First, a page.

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Minor repair project - dead TKB TZ68 Z-Wave switch

rjenkinsgb

Well-Known Member
Most Helpful Member
Hi all,
my oldest Z-Wave module, a TKB TZ68E plug-in power switch, died recently & I've just got around to having a look why.

It appears an electrolytic cap on the power input side has leaked electrolyte and shorted itself or to the switch mode stepdown IC; there is dried gunge on the underside of a cap and a brown stain or flash mark on the PCB between that and the IC pins.

It has a 500mA T wire ended fuse in the power feed to the PSU, which has blown. The rectifier is only half wave so the two 2.2uF smoothing caps will have quite a bit of ripple.
The cap that has visibly leaked reads a few nF, while it's twin before the small choke still reads 2.2uF.

The PCB includes what looks like an 8.2 Ohm wirewound in series with the fuse - but that has a factory fitted link underneath it for some reason?

The overall device is surprisingly well made, and was slightly awkward to disassemble. The two PCBs had a set of rigid double-ended pins between them, which I initially tried to desolder - but I could not get them to separate cleanly from the board with solder wick, despite reflowing with tin-lead solder a couple of times; hence the flux mess around the holes.

I ended up cutting the pins in half and removing them individually with tweezers, then cleaning out the holes with solder wick.

I used the same method for the IC, due to the surface mount components immediately against some of the pins.

All the required parts are available from RS, so they are now on order and I'll reassemble it and give it a try once those arrive. RS don't have any 2.2uF caps with a good ripple rating in stock so I'm using 3.3uF, which are slightly bigger casings (10mm diameter rather than 8mm), but should still fit OK, there is plenty of spare space in the unit.

Photos below for anyone curious, I'll update once I have parts.


IMG_2765.jpg IMG_2766.jpg IMG_2767.jpg IMG_2768.jpg IMG_2769.jpg IMG_2770.jpg


Update - the parts arrived first thing this morning and happily it works perfectly again with them fitted.

For anyone else trying to repair one of these or similar TKB modules, the screws that hold the case together are a type I've never seen before, a small triangular recess head. However a T8 torx bit works well on the as long as you keep enough pressure on it to prevent slipping.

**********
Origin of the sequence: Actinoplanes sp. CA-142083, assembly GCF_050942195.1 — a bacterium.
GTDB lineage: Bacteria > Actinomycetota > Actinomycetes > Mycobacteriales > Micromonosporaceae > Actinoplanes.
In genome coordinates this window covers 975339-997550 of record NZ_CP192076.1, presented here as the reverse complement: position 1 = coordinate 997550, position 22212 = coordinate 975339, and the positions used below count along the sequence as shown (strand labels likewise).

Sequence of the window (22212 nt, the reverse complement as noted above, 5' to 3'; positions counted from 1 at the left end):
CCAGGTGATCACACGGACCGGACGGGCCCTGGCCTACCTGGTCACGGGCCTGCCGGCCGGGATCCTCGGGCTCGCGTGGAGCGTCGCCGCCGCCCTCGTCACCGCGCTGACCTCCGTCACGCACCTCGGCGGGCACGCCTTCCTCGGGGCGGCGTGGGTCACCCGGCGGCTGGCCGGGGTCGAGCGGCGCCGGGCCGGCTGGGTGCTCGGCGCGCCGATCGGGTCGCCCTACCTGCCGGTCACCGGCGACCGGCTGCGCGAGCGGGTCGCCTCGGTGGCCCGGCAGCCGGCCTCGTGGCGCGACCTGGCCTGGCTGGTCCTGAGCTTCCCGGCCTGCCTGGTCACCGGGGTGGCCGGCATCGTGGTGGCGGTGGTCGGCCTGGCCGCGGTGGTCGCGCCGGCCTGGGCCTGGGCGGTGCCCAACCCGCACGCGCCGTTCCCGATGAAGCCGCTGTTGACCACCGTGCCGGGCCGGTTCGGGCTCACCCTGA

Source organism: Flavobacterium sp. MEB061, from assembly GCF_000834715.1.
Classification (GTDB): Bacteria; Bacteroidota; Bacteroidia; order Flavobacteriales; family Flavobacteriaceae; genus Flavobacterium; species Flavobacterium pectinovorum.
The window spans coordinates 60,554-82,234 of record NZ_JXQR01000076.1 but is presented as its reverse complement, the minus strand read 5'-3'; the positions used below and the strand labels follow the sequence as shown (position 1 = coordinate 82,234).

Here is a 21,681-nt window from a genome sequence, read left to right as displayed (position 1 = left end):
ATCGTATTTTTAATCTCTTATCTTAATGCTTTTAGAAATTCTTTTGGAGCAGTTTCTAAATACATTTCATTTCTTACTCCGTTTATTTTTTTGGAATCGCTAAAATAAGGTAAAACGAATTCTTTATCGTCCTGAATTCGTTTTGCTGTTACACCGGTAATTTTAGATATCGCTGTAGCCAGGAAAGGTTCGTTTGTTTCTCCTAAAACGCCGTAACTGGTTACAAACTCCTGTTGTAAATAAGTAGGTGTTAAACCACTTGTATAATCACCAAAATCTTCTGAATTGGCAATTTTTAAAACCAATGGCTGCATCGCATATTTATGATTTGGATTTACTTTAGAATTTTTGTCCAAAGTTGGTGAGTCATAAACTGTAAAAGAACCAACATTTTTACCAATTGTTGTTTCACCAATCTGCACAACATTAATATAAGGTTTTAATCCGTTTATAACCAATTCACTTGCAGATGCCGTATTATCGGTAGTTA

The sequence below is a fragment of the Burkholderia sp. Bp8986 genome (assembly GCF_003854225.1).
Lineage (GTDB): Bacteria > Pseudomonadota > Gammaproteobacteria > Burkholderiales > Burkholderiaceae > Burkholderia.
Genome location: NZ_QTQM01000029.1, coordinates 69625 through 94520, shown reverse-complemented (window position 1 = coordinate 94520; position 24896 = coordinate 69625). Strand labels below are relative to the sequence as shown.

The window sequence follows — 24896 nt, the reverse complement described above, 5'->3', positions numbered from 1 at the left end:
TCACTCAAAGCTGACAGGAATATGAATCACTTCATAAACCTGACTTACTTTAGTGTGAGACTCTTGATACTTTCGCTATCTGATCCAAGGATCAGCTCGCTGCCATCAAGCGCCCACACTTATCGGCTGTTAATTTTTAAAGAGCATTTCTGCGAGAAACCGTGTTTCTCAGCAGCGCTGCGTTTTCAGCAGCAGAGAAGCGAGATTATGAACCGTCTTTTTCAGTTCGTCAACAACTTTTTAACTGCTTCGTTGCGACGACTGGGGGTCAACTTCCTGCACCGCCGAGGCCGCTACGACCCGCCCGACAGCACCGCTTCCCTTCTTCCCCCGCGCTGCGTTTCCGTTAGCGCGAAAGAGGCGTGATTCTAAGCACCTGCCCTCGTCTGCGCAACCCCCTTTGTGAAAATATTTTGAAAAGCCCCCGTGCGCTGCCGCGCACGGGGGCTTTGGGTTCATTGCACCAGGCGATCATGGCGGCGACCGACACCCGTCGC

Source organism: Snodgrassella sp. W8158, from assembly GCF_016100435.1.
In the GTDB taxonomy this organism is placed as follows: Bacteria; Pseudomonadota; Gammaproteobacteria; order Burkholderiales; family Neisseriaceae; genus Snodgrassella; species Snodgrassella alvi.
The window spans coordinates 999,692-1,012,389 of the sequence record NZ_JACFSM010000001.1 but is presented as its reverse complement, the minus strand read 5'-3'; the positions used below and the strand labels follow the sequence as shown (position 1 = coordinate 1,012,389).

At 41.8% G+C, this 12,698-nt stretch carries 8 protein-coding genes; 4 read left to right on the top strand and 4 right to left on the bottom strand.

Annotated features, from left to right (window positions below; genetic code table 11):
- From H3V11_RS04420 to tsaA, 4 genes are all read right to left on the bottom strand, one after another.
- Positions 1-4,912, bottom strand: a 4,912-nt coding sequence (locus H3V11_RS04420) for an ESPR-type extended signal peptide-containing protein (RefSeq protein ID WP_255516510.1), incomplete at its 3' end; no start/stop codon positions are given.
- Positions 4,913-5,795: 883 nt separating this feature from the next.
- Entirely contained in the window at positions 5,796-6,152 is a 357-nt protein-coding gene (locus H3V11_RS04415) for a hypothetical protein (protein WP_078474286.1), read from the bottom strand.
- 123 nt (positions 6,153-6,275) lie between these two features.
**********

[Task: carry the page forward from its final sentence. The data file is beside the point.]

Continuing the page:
In hindsight, the IC was likely OK and it just needed the new capacitors and fuse, plus a good scrub with alcohol to remove the crud emitted by the dead cap.

Suitable parts are (or should be) these capacitors:

And these fuses, which have the same 500mA T rating as the original but a slightly better break current rating - and ar a bit smaller so easier to fit in between the other parts.

If the IC is needed, it's one of these:

The caps above are the exact values of the originals and long life types. Those appeared to be out of stock when I was ordering so I used some 10mm diameter ones rather than 8mm; they fit OK but need to be stood away from the PCB slightly, putting them rather close to the logic PCB. I added a small piece of insulation above the caps just to be sure of no future problems. If they had been the 8mm diameter ones that should not have been needed.


IMG_2772.jpg IMG_2773.jpg
 
Last edited:

gophert

Well-Known Member
Most Helpful Member
So, do we get to make up your question or is it hidden somewhere in the text?

Maybe 42 is a reasonable answer.
 

JimB

Super Moderator
Most Helpful Member
So, do we get to make up your question or is it hidden somewhere in the text?
I don't think there is a question, hidden or not.

rjenkinsgb has the smarts to be able to sort most electronic problems all by himself, what he is doing here is a "Show and Tell".
A demonstration of a problem which he has found, and how he is attempting to fix it.

JimB
 

gophert

Well-Known Member
Most Helpful Member
I don't think there is a question, hidden or not.

rjenkinsgb has the smarts to be able to sort most electronic problems all by himself, what he is doing here is a "Show and Tell".
A demonstration of a problem which he has found, and how he is attempting to fix it.

JimB
If you didn't get the joke, the question in Arthur's subconscious was invalid all along.
 

rjenkinsgb

Well-Known Member
Most Helpful Member
A demonstration of a problem which he has found, and how he is attempting to fix it.
Exactly - these are a fairly common device and have been around for a good few years now, so mine is probably not the only dead one.

If they can be repaired for a trivial price, this is hopefully useful info for other owners.
I'm going to check or change the caps in the others I have before they fail.
 

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